* Perform integrated change control, and
* Close the project.
This study also found that certain GIS&T knowledge areas experienced specific types of managerial problems more often, and that certain types of managerial problems were more often associated with projects perceived as failure-prone. Managerial problems that most commonly arise are in communications and human resources. In projects with a "data-centric" focus, those being worked by expert teams to solve a technical problem or implement a technology for themselves or their clients, projects most often perceived as failure-prone have problems arise in the core PM functions. This is contrasted with projects with a "people-centric" component, those requiring buy-in or consensus from groups outside of the technical team, such as a larger organization or the public. These projects are perceived as failure-prone equally often when problems arise in the facilitating or core PM functions.
This study sees merit in the Geospatial Management Competency Model, http://www.urisa.org/files/GMCM%20final. pdf, tier 9 of the Geospatial Technology Competency Model. As a competency is defined as "the capability to apply or use a set of related knowledge, skills, and abilities required to successfully perform 'critical work functions' or tasks" (Ennis 2008), projects completed with competence in geospatial technology and management seem apt to be successful.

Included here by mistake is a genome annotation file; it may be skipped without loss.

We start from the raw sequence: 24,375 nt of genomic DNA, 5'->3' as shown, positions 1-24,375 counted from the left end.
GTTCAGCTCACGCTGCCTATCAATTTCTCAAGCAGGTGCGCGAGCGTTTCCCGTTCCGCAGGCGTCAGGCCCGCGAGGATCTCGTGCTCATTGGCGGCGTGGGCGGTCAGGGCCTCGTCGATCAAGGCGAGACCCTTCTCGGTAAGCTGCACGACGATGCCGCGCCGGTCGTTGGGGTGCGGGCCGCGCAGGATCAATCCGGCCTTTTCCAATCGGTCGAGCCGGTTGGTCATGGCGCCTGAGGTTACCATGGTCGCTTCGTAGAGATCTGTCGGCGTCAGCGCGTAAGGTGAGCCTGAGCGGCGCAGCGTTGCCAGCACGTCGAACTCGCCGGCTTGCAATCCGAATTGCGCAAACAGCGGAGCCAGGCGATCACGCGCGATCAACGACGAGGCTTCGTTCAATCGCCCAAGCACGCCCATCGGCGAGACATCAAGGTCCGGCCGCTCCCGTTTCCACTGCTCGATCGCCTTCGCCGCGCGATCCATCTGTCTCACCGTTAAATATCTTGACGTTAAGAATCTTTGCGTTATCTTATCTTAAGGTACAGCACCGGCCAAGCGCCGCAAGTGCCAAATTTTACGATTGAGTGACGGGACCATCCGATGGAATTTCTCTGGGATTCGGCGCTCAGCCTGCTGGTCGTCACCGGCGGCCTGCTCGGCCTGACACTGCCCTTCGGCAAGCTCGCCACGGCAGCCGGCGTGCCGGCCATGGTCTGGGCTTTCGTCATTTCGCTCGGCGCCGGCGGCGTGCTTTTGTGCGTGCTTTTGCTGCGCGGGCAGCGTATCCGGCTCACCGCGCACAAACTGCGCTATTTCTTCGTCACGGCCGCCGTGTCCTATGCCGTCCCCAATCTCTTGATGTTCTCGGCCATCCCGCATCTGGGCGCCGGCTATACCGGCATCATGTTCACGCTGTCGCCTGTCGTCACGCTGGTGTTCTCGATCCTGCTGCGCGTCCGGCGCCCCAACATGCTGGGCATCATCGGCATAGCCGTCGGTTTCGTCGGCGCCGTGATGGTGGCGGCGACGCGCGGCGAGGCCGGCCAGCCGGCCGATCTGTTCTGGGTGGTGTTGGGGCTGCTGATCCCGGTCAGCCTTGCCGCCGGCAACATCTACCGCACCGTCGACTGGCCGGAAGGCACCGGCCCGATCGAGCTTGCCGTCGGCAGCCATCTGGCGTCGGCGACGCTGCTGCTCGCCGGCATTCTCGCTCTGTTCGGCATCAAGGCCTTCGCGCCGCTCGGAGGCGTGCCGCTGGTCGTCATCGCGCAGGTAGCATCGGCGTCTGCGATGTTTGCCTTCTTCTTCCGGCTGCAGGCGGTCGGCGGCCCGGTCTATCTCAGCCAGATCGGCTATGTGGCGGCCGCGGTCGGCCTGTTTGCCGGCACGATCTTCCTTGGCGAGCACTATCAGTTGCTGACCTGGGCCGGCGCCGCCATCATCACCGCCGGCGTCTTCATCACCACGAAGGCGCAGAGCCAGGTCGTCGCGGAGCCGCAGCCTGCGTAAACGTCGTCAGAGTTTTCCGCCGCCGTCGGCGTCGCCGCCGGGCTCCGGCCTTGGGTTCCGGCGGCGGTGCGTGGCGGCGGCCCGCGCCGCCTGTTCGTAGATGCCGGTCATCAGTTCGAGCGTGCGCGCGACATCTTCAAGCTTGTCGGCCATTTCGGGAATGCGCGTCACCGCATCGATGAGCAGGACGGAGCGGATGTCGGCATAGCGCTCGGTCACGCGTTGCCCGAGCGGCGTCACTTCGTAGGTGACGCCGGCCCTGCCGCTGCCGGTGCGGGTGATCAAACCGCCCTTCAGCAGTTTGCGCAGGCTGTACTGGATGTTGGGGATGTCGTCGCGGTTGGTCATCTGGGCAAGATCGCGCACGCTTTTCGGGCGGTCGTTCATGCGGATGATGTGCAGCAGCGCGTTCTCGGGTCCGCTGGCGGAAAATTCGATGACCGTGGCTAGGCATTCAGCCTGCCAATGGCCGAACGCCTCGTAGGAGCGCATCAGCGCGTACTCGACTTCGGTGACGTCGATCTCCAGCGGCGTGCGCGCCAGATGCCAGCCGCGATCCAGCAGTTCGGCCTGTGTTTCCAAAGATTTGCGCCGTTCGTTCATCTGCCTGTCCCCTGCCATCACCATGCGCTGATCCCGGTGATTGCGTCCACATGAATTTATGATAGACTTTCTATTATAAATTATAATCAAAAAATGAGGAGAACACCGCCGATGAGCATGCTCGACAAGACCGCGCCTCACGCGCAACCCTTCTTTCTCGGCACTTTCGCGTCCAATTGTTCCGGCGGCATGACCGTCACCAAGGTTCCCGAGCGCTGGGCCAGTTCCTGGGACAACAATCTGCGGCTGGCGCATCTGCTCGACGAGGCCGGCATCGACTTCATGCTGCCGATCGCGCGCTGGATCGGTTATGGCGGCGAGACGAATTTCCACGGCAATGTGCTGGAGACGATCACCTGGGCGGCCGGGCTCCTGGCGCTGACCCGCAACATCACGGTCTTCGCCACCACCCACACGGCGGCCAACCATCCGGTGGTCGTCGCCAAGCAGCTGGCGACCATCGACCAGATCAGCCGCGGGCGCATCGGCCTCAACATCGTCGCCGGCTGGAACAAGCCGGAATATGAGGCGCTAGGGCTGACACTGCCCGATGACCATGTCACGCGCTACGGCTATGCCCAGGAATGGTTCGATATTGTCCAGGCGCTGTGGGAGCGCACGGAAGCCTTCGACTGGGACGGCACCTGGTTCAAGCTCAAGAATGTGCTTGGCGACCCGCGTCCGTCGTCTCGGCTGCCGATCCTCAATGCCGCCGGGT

With the geospatial industry recognized as a high growth sector by the U.S. Department of Labor, demand for geospatial managers is likely to increase. The GTCM and its associated GMCM can help to identify individuals with competencies in both geospatial technology and management. These workers and studies such as this could serve as a guide for helping individuals to understand how the components of geospatial technology and management are inextricably interwoven, how they can be evaluated, and how methods can be advanced to address issues most often associated with projects being perceived failure-prone.